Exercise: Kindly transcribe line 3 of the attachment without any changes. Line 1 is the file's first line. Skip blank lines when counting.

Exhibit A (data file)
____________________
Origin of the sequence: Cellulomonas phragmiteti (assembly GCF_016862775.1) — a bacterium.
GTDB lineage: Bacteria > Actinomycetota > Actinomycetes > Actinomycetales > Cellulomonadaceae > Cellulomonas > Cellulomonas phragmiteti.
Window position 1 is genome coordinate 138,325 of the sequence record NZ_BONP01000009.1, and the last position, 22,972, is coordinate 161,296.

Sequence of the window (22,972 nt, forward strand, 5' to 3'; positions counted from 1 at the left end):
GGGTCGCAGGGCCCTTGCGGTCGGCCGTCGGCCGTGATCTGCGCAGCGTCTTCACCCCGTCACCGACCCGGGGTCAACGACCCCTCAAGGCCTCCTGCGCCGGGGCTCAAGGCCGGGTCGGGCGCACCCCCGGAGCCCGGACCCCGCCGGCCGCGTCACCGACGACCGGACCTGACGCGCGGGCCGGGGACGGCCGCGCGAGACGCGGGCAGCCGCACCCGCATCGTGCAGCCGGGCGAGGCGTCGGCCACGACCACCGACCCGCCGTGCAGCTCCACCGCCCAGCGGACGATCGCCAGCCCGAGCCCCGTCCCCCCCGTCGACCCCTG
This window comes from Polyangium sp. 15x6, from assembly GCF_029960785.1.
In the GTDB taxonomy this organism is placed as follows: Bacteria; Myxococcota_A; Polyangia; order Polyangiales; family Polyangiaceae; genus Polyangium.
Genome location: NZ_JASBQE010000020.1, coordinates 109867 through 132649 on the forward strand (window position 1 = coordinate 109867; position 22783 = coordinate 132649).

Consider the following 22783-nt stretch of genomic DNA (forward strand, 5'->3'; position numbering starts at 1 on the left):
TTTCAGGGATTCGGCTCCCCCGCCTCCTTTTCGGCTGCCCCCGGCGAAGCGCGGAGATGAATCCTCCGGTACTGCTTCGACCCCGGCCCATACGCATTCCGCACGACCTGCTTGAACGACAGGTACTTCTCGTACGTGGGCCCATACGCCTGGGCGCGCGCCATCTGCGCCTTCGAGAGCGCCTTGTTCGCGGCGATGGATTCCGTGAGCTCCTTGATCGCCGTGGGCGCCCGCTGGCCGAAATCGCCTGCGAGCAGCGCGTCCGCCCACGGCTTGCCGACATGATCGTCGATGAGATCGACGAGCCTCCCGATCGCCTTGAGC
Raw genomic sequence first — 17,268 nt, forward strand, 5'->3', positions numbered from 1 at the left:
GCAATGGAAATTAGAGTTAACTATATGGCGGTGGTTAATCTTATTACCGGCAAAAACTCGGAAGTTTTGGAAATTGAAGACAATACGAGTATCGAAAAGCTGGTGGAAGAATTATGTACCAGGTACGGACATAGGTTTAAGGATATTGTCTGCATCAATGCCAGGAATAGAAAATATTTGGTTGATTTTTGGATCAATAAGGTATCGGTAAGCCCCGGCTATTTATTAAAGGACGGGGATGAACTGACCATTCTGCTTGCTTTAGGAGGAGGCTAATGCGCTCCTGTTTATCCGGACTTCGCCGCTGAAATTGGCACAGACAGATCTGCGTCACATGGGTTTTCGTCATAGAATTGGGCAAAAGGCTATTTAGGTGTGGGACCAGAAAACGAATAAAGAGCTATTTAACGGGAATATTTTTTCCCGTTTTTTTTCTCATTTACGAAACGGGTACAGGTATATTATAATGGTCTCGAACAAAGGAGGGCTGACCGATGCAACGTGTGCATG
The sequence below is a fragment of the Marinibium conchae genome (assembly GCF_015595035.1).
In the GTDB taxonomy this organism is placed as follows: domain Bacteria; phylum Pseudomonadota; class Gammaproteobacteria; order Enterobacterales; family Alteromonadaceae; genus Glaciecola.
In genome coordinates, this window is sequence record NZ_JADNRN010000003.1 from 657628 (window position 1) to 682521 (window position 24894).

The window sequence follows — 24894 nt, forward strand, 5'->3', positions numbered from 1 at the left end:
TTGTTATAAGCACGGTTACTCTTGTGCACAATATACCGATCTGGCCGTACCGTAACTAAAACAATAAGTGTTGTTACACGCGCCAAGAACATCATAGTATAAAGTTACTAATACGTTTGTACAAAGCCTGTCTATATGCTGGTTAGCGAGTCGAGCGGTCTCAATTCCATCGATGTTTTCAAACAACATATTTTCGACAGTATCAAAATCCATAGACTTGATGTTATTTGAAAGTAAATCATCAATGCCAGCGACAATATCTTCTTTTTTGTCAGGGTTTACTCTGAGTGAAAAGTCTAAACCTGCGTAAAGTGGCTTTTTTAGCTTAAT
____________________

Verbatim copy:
Window position 1 is genome coordinate 138,325 of the sequence record NZ_BONP01000009.1, and the last position, 22,972, is coordinate 161,296.